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Aquatic Biology

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AB 19:13-18 (2013)  -  DOI:

Synchronous and vertically undulating swimming behaviour of Atlantic cod Gadus morhua

Björn Björnsson*, Páll Reynisson

Marine Research Institute, Skúlagata 4, 101 Reykjavík, Iceland

ABSTRACT: Predatory fish often forage in schools, but observations of actual schooling behaviour in deep-water ecosystems are scarce. In a ranching study of wild Atlantic cod Gadus morhua L. in a fjord in east Iceland, observations of peculiar synchronous and vertically undulating schooling behaviour of the fish were recorded. These fish had been conditioned to feed at the sound of a low-frequency signal. On 23 April 1996, prior to a feeding session, several of these cod followed the feeding boat which drifted slowly (0.35 m s-1) into the fjord. During a 24 min observational period and 500 m drift of the boat, 8 to 12 cod were monitored with an echo sounder. These fish, approximately 60 cm long, showed a striking behaviour of synchronized swimming along vertically undulating paths. Six successive undulations were observed, each 40 to 60 m long, 10 to 20 m high and lasting for 2 to 3 min. The mean angles during ascent and descent were between 50 and 60°. The vertical distances between the paths of single fish decreased as the school approached the bottom and increased as it ascended up into the water column. This undulating swimming behaviour may be a foraging strategy meant to sweep part of the water column in search for the depth where prey with a vertically clumped distribution is located. Additionally, synchronized swimming, where visual contact is maintained, may facilitate the detection and capture of pelagic prey.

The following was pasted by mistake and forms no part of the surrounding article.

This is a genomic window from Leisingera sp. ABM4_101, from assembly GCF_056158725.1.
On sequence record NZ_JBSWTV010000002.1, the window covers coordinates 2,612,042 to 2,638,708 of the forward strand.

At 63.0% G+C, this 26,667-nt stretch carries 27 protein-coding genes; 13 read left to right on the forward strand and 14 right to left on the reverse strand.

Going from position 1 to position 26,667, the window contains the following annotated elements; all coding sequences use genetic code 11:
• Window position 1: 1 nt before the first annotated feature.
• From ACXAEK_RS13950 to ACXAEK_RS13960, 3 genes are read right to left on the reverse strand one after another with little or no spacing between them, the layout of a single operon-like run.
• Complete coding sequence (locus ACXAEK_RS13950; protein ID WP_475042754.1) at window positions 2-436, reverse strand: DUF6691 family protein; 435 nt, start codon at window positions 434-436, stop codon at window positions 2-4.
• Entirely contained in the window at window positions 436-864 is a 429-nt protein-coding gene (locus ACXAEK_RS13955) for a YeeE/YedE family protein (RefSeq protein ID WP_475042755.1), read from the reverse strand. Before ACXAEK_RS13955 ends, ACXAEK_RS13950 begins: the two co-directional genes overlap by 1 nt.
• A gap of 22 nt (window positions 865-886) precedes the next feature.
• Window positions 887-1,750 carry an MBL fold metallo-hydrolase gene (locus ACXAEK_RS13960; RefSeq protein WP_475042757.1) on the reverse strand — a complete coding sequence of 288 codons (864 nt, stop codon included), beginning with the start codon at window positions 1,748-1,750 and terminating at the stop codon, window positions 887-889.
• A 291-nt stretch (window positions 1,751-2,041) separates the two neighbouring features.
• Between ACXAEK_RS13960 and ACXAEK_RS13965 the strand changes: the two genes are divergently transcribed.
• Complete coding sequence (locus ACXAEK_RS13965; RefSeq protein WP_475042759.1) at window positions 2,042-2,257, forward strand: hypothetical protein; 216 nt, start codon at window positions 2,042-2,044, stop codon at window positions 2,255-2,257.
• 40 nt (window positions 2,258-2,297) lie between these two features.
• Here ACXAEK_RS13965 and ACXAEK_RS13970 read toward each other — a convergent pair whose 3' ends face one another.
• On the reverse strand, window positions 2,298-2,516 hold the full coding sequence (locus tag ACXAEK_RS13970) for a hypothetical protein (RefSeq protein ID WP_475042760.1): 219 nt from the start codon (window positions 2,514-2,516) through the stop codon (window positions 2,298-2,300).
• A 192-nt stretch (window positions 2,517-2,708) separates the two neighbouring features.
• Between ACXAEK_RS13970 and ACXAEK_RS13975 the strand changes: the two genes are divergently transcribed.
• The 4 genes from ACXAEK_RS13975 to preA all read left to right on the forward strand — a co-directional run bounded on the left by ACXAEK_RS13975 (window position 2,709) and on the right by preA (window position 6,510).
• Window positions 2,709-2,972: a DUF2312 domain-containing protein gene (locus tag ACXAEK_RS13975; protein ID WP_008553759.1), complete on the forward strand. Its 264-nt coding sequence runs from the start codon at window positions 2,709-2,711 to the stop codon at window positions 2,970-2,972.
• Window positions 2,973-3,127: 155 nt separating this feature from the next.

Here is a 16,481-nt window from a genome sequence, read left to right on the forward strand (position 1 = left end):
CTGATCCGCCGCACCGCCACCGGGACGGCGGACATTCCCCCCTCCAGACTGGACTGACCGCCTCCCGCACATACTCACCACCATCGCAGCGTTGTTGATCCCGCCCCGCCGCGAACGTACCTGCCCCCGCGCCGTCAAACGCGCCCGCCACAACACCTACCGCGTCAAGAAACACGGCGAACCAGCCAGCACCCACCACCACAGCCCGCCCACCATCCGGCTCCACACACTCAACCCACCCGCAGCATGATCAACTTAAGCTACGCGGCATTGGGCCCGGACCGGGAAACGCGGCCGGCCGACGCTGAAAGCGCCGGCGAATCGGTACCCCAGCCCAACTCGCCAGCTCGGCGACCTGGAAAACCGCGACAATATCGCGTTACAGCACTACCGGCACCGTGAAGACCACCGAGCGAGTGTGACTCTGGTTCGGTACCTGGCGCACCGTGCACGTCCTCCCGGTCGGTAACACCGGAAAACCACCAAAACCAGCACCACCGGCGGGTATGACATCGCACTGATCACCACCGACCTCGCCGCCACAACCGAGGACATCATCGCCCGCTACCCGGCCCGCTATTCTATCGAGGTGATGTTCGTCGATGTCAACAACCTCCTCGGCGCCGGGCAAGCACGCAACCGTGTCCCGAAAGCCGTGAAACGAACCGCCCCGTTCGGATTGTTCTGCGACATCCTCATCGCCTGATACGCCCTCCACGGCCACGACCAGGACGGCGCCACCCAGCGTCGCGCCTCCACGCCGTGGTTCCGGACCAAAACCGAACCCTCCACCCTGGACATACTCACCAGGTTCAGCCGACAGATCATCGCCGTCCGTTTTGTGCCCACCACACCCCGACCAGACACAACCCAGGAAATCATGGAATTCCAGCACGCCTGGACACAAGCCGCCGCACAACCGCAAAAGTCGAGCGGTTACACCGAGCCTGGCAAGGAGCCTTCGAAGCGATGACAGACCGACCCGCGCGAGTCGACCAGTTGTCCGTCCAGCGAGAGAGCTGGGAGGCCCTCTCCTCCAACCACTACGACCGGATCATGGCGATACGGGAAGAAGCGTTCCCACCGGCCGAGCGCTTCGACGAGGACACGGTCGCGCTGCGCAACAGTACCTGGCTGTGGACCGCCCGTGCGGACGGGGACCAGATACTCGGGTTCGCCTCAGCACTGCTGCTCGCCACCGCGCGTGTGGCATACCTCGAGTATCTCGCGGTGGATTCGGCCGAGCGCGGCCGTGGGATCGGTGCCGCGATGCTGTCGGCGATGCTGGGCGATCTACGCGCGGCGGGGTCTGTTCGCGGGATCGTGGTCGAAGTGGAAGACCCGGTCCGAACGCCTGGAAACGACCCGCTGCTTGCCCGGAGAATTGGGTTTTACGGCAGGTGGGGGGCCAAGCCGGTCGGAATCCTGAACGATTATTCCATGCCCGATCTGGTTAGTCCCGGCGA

KEY WORDS: Atlantic cod · Swimming behaviour · Synchronization · Schooling · Feeding strategies · Echolocation

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Cite this article as: Björnsson B, Reynisson P (2013) Synchronous and vertically undulating swimming behaviour of Atlantic cod Gadus morhua. Aquat Biol 19:13-18.

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